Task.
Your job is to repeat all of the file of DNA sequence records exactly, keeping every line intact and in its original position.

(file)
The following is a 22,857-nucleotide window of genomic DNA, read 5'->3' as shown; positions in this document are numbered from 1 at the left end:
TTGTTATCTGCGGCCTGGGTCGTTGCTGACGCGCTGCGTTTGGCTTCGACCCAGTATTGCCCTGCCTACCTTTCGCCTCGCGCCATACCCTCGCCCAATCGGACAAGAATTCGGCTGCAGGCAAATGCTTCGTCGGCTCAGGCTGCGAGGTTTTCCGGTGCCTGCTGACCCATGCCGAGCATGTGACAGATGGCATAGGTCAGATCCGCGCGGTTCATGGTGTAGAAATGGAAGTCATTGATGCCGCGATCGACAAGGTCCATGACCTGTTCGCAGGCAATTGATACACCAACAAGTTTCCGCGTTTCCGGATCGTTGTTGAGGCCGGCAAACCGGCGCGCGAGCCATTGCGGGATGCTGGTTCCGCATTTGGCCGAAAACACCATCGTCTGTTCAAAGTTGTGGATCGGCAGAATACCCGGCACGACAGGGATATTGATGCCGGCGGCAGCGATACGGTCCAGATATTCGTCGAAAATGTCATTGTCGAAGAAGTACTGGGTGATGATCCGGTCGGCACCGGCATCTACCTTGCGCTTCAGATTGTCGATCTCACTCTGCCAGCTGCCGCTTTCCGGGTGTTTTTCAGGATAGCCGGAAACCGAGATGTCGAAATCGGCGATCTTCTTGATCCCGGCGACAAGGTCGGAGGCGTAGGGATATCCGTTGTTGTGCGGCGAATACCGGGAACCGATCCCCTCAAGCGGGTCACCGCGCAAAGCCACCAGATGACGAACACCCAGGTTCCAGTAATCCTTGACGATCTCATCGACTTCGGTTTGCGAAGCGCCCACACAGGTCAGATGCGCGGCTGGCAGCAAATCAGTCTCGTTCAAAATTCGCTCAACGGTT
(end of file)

The following is a 22,857-nucleotide window of genomic DNA, read 5'->3' as shown; positions in this document are numbered from 1 at the left end:
TTGTTATCTGCGGCCTGGGTCGTTGCTGACGCGCTGCGTTTGGCTTCGACCCAGTATTGCCCTGCCTACCTTTCGCCTCGCGCCATACCCTCGCCCAATCGGACAAGAATTCGGCTGCAGGCAAATGCTTCGTCGGCTCAGGCTGCGAGGTTTTCCGGTGCCTGCTGACCCATGCCGAGCATGTGACAGATGGCATAGGTCAGATCCGCGCGGTTCATGGTGTAGAAATGGAAGTCATTGATGCCGCGATCGACAAGGTCCATGACCTGTTCGCAGGCAATTGATACACCAACAAGTTTCCGCGTTTCCGGATCGTTGTTGAGGCCGGCAAACCGGCGCGCGAGCCATTGCGGGATGCTGGTTCCGCATTTGGCCGAAAACACCATCGTCTGTTCAAAGTTGTGGATCGGCAGAATACCCGGCACGACAGGGATATTGATGCCGGCGGCAGCGATACGGTCCAGATATTCGTCGAAAATGTCATTGTCGAAGAAGTACTGGGTGATGATCCGGTCGGCACCGGCATCTACCTTGCGCTTCAGATTGTCGATCTCACTCTGCCAGCTGCCGCTTTCCGGGTGTTTTTCAGGATAGCCGGAAACCGAGATGTCGAAATCGGCGATCTTCTTGATCCCGGCGACAAGGTCGGAGGCGTAGGGATATCCGTTGTTGTGCGGCGAATACCGGGAACCGATCCCCTCAAGCGGGTCACCGCGCAAAGCCACCAGATGACGAACACCCAGGTTCCAGTAATCCTTGACGATCTCATCGACTTCGGTTTGCGAAGCGCCCACACAGGTCAGATGCGCGGCTGGCAGCAAATCAGTCTCGTTCAAAATTCGCTCAACGGTT